Oncotarget

Research Papers: Pathology:

Next generation sequencing identified novel heterozygous nonsense mutation in CNGB1 gene associated with retinitis pigmentosa in a Chinese patient

Santasree Banerjee, Junping Yao, Xinxin Zhang, Jianjun Niu and Zhongshan Chen _

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Oncotarget. 2017; 8:88345-88350. https://doi.org/10.18632/oncotarget.21728

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Abstract

Santasree Banerjee1,*, Junping Yao2,*, Xinxin Zhang1,*, Jianjun Niu3 and Zhongshan Chen4

1 Department of Cell Biology and Medical Genetics, School of Medicine, Zhejiang University, Hangzhou, China

2 Department of Ophthalmology, Tianyou Hospital Affiliated to Wuhan University of Science & Technology, Wuhan, China

3 Department of Ophthalmology, General Hospital of Xinjiang Military Area Command of Chinese PLA, Urumqi, China

4 Department of Ophthalmology, Zhongnan Hospital of Wuhan University, Wuhan, China

* These authors contributted equally to this work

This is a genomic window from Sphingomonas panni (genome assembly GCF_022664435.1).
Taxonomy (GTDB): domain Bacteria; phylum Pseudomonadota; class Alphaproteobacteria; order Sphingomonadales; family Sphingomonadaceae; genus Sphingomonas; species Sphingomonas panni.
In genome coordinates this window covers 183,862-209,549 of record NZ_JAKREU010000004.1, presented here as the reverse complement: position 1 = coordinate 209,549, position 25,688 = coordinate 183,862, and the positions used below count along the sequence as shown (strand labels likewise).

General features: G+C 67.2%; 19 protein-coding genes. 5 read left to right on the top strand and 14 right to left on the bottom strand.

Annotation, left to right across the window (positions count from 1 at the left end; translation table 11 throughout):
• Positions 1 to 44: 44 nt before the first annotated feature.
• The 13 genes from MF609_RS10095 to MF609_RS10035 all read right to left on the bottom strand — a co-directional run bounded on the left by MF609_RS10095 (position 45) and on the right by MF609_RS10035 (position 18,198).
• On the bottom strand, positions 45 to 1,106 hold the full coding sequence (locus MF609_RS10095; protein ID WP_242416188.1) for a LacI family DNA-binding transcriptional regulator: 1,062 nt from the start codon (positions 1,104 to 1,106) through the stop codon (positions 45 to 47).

Correspondence to:

Zhongshan Chen, email:

Keywords: retinitis pigmentosa, CNGB1gene, midperipheral visual field, rod photoreceptor cells, loss of vision, Pathology Section

Received: June 06, 2017 Accepted: September 08, 2017 Published: October 10, 2017

Abstract

Retinitis pigmentosa (RP) is a severe hereditary eye disease characterized by progressive degeneration of photoreceptors and subsequent loss of vision. Retinitis pigmentosa (RP) is a clinically and genetically heterogeneous group of retinal diseases. Germline mutations of CNGB1 is associated with retinitis pigmentosa. We have identified and investigated a 34-year-old Chinese man with markedly have night vision blindness and loss of midperipheral visual field. The proband also lose his far peripheral visual field and also central vision. Proband’s retinal pigment deposits visible on fundus examination and primary loss of rod photoreceptor cells followed by secondary loss of cone photoreceptors. Target exome capture based next generation sequencing and Sanger sequencing identified novel nonsense mutation, c.1917G>A and a reported mutation, c.2361C>A, in the CNGB1 gene. Both the nonsense mutations are predicted to lead to the formation of a premature stop codon which finally results into formation of truncated CNGB1 protein product which finally predicted to be disease causing. According to the variant classification guidelines of ACMG, these two variants are categorized as “likely pathogenic” variants. Our findings expand the mutational spectra of CNGB1 and are valuable in the mutation-based pre- and post-natal screening and genetic diagnosis for retinitis pigmentosa.


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